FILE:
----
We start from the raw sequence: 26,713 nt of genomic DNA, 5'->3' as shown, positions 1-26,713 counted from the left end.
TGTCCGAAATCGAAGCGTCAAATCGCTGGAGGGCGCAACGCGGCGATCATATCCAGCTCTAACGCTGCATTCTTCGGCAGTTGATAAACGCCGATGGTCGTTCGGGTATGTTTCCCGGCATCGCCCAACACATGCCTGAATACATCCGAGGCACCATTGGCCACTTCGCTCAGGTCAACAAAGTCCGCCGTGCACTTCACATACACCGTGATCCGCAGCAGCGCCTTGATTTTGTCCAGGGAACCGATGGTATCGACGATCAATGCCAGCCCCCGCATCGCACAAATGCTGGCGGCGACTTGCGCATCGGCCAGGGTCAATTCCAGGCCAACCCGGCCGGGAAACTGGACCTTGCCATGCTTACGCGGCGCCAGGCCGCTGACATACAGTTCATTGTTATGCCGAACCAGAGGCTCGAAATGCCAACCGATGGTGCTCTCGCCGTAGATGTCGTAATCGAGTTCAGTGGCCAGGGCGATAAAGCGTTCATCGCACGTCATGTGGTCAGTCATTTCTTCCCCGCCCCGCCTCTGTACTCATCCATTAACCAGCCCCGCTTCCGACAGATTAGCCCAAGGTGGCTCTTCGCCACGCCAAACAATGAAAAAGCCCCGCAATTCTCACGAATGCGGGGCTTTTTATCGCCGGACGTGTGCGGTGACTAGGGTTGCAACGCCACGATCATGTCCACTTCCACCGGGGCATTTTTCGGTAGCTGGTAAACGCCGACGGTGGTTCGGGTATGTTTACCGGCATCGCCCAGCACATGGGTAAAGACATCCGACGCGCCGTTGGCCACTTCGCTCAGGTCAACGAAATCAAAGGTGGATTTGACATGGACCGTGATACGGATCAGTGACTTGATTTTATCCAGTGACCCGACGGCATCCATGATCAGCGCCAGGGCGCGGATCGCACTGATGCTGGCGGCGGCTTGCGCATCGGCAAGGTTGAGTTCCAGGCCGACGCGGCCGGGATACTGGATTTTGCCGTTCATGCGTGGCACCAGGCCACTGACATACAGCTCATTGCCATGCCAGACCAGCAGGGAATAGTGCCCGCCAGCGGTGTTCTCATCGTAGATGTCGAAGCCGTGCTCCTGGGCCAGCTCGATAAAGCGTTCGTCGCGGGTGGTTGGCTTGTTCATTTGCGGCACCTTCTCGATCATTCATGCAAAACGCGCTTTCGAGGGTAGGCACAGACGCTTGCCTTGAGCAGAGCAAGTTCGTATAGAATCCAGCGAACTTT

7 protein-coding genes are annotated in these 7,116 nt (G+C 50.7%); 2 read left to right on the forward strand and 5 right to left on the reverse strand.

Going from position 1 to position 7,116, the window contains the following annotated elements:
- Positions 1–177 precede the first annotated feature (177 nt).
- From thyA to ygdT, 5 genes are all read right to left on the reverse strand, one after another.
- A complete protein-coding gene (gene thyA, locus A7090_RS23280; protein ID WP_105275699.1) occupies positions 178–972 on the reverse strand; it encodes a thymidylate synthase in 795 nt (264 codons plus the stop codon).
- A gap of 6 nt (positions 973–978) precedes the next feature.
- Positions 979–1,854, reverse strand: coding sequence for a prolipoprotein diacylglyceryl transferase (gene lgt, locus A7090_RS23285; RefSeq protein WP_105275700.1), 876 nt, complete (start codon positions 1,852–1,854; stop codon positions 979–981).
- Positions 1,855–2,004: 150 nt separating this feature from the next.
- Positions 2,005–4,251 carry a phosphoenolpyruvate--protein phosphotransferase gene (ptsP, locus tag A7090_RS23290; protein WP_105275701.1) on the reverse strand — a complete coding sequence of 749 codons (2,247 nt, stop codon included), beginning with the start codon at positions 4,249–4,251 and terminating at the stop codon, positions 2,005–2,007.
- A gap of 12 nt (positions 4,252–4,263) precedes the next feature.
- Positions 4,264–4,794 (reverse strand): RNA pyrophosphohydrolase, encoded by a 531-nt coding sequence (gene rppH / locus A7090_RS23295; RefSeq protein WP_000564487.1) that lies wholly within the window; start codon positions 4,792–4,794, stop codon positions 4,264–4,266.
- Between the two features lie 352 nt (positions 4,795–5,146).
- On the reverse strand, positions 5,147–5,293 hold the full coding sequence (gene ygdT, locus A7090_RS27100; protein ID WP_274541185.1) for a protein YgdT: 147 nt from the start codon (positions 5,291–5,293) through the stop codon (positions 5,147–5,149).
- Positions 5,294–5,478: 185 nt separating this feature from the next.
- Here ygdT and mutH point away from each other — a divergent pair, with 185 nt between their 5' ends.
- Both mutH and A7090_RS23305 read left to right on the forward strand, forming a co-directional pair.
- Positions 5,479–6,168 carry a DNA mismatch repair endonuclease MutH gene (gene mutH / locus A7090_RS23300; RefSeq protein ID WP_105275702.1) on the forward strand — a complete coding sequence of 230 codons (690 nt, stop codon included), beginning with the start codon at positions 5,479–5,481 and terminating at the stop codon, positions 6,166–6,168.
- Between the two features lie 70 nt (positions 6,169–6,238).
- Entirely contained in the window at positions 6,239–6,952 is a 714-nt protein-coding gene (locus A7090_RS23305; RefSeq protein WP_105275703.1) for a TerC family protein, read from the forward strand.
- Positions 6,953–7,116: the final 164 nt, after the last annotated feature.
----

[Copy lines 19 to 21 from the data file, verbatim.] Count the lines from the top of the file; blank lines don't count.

- Positions 5,479–6,168 carry a DNA mismatch repair endonuclease MutH gene (gene mutH / locus A7090_RS23300; RefSeq protein ID WP_105275702.1) on the forward strand — a complete coding sequence of 230 codons (690 nt, stop codon included), beginning with the start codon at positions 5,479–5,481 and terminating at the stop codon, positions 6,166–6,168.
- Between the two features lie 70 nt (positions 6,169–6,238).
- Entirely contained in the window at positions 6,239–6,952 is a 714-nt protein-coding gene (locus A7090_RS23305; RefSeq protein WP_105275703.1) for a TerC family protein, read from the forward strand.